All development consents in place for UK’s giant renewable electricity superhighway
The latest development in a series of moves made by the UK to reach its net-zero aspirations entails the green light for all onshore and offshore elements of – what is deemed to be – its largest green electricity transmission reinforcement project. The consent covers new converter stations and onshore and offshore cables.
As planning consents for all the onshore and offshore elements of the project have been granted by all three local planning authorities and by both the Marine Management Organisation in England and Marine Scotland in Scotland, this represents a new milestone in the development of a new subsea electricity superhighway between Scotland and England, known as the Eastern Green Link 2 (EGL2) project, which will be delivered as a joint venture between Scottish and Southern Electricity Networks (SSEN) Transmission and National Grid Electricity Transmission (NGET).
The EGL2 project is a 525 kV, 2 GW high voltage direct current (HVDC) subsea transmission cable from Peterhead in Scotland to Drax in England, which will be the longest HVDC cable in the UK. It is expected to provide enough capacity to power more than two million homes if granted regulatory approval by Ofgem. This project is perceived to be essential to meet Britain’s net-zero commitments and deliver a cleaner, greener, and more secure energy future.
Furthermore, four planning elements have been considered by local authorities and marine management organisations in England and Scotland. As a result, planning permission in principle was granted by Aberdeenshire Council on 20 May 2022 for the HVDC converter station and on 3 February 2023 for a pylon compound joining the high-voltage underground cable to the overhead line.
While marine licences were granted by both the Marine Management Organisation and Marine Scotland on 28 July and 5 May 2023, respectively, for EGL2’s 436 km subsea cable, the full planning permission was granted on 3 May 2023 by East Riding of Yorkshire Council for the majority of project’s onshore underground cable. The planning application was submitted by National Grid Electricity Transmission.
In addition, the outline planning permission for the HVDC converter station, located adjacent to Drax power station, and full planning permission for the section of onshore cable in North Yorkshire was granted by the North Yorkshire Council on 11 August 2023.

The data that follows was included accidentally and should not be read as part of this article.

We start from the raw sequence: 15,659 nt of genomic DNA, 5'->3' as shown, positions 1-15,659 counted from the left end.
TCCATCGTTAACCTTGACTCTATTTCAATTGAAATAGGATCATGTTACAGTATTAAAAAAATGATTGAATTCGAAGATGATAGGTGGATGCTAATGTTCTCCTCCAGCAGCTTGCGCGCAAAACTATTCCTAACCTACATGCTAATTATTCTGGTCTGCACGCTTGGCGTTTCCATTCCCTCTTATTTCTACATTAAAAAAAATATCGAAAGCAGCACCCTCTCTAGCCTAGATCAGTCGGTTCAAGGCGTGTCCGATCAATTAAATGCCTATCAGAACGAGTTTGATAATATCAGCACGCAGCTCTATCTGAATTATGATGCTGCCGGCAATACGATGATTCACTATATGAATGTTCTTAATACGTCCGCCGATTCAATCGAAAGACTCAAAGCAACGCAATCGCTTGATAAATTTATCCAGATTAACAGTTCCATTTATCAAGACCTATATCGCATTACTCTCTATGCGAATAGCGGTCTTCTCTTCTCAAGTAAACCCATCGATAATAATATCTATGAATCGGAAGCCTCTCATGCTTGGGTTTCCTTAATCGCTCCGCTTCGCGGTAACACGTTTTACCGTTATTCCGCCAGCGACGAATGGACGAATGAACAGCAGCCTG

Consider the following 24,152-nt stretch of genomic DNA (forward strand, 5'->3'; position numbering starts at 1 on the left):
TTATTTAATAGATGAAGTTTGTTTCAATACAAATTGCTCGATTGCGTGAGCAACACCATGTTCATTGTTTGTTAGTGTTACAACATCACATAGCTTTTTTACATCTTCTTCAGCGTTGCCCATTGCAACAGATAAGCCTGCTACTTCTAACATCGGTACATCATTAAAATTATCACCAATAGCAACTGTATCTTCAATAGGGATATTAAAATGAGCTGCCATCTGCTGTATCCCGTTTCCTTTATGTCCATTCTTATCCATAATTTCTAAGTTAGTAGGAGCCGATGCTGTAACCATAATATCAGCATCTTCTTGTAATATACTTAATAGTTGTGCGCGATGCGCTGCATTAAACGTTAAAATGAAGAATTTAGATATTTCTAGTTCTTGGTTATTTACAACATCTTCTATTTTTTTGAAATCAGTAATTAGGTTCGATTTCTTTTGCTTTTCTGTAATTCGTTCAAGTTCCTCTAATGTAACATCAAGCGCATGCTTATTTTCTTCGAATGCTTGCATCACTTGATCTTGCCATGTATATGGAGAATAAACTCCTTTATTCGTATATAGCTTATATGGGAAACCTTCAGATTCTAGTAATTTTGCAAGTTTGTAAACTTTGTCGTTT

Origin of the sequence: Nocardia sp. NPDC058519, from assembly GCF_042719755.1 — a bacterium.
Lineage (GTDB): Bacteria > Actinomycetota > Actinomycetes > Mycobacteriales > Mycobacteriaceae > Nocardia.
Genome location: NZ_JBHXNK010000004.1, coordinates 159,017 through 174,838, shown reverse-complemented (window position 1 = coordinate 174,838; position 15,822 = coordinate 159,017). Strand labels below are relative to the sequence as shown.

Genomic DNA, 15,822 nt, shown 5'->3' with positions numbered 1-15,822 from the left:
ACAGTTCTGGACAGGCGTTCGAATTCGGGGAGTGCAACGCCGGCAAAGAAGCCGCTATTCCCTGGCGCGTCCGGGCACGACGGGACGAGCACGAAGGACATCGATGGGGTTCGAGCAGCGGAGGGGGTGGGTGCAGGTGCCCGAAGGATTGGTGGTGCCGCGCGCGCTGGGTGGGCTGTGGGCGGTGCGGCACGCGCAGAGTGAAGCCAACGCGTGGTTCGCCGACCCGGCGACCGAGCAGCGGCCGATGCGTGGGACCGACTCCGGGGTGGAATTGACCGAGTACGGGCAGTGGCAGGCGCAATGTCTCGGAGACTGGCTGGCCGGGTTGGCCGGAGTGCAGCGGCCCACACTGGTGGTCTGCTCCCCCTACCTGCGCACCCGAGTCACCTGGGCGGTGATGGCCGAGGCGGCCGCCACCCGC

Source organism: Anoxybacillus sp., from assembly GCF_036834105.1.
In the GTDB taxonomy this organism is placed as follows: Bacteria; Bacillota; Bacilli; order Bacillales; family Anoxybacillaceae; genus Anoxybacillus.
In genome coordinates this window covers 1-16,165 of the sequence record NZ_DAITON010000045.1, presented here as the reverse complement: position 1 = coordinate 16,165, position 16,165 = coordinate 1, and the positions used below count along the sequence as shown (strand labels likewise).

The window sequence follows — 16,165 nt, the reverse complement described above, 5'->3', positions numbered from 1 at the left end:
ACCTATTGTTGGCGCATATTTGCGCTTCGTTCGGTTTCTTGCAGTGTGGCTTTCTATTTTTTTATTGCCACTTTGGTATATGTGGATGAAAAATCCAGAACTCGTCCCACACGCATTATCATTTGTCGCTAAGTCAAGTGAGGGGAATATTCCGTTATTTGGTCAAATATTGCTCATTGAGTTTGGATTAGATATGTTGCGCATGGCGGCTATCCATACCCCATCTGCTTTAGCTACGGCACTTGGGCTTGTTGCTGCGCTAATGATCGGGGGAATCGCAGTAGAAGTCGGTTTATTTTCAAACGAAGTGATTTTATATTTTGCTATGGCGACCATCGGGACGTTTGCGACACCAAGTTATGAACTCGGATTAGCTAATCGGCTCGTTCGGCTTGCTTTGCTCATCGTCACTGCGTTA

Sarah Sale, EGL2 Deputy Project Director, commented: “We are delighted that our plans for the onshore and offshore elements of our project have been approved by all local planning authorities and marine licencing organisations. What was particularly pleasing to hear, was the support for the project and its purpose from a number of those planning authorities.
“I would like to take this opportunity to thank everyone who has worked alongside us to reach this key milestone, particularly those who have come forward and shared their views. We will continue to work with the local community and keep them updated as the project develops, and moves into construction, and would like to thank them in advance for hosting such an important project.”
Upon completion, EGL2 will run from a new converter station and landfall point at Sandford Bay, Peterhead, under the North Sea, to a landfall point at Fraisthorpe, on the East Yorkshire coast. Once onshore in England, it will run underground to a new converter station next to Drax Power Station in North Yorkshire. The construction is expected to begin in 2024, with a targeted operational date of 2029.
“This renewable electricity superhighway is vital in supporting the UK’s transition to net-zero and decarbonisation and we’re thrilled to be making such a significant contribution with the largest electricity transmission reinforcement project in the UK,” added Sale.
The EGL links form part of planned electricity grid reinforcements to boost the capability of the existing UK transmission network and facilitate increased flows of planned renewable generation in the North to demand centres to the South, supporting the ambition of enabling 50 GW of offshore wind generation by 2030 and achieving a net-zero economy by 2050.
Two months later, Hitachi Energy was picked as the preferred technology provider for two HVDC converter stations to interconnect the Scottish and English power grids.